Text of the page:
Single-cell RNA sequencing of developing maize ears facilitates functional analysis and trait candidate gene discovery (Devel. Cell)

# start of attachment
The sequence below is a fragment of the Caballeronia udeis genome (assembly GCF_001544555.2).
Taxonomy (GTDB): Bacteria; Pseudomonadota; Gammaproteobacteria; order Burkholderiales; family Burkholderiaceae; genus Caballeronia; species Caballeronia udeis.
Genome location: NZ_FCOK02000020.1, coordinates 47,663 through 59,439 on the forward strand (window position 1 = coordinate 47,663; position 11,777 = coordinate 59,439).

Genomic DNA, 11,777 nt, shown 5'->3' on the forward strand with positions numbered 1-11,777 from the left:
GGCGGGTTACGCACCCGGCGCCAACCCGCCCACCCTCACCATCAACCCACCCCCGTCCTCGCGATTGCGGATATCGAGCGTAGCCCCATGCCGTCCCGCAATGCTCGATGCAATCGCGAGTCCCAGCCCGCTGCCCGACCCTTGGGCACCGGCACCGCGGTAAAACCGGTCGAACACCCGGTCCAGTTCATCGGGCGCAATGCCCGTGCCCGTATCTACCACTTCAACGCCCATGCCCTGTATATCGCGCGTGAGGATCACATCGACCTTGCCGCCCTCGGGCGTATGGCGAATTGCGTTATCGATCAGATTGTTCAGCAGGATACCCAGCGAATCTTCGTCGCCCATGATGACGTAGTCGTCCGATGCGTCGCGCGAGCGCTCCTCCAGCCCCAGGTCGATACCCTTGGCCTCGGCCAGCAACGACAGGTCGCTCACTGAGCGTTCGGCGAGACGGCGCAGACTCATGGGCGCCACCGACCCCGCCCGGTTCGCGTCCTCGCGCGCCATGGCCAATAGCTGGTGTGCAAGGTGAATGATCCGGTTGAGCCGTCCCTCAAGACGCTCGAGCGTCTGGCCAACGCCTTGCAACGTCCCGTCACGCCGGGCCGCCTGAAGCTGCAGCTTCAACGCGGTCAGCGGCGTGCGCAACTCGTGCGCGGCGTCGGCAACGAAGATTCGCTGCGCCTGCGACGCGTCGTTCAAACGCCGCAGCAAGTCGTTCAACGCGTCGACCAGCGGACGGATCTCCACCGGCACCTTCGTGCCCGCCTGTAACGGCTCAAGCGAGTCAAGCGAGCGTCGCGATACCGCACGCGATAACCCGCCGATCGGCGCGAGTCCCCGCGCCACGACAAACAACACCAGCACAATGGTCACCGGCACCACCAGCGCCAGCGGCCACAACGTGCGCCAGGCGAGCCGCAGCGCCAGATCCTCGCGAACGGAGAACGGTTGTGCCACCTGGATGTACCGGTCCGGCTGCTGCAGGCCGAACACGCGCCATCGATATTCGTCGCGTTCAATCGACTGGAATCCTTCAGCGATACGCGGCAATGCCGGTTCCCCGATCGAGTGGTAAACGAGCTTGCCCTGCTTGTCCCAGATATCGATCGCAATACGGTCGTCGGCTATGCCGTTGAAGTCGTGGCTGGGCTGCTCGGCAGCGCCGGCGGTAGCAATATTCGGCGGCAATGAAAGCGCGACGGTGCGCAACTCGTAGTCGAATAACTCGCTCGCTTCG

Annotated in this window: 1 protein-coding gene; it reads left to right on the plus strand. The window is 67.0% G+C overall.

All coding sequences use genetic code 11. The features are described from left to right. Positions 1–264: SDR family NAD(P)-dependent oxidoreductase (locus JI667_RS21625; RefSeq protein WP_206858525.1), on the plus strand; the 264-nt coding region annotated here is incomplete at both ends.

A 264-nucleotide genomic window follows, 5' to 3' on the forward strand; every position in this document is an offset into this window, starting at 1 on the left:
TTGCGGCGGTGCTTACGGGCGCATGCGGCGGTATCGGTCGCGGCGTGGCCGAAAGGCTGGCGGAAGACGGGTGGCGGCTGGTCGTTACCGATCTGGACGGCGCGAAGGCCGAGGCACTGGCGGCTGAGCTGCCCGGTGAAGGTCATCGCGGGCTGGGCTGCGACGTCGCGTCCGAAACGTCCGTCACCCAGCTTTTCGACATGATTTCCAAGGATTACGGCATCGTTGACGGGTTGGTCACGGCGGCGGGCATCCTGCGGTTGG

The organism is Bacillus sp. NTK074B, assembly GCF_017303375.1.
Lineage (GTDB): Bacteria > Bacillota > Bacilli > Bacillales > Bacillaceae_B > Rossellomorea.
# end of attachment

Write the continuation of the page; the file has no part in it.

The maize ear has a complex morphology consisting of a series of meristems that are organized into cell types and domains. Xu et al. used single cell RNA sequencing (scRNA-seq) to identify spatial regulators of maize ear development. Over 12,500 individual cells and 28,900 genes were analyzed. 12 meta-clusters were predicted, with inflorescence markers from maize or Arabidopsis used to predict the cell or domain identities of these clusters. The results were validated by in situ hybridization and florescence-activated cell sorting RNA-seq data set. Three applications of the single cell atlas were demonstrated. First, the data predicted redundancy in a maize TPP gene family, which was subsequently validated by multiplex gene-editing using CRISP-Cas9. Second, gene expression is partly controlled by the binding of a transcription factor (TF) to its target genes, therefore targets of a TF should be co-expressed in the same cell types. Based on this underlying assumption, the authors integrated scRNA-seq with ChIP-seq data to build transcriptional regulatory networks. Finally, candidate genes associated with maize ear morphology traits were identified using the association between scRNA-seq marker genes and ear morphology trait SNPs identified in a GWAS panel. The scRNA-seq atlas generated will serve as a valuable resource for maize developmental genetics studies and breeding. (Summary by Toluwase Olukayode @toluxylic) Devel. Cell 10.1016/j.devcel.2020.12.015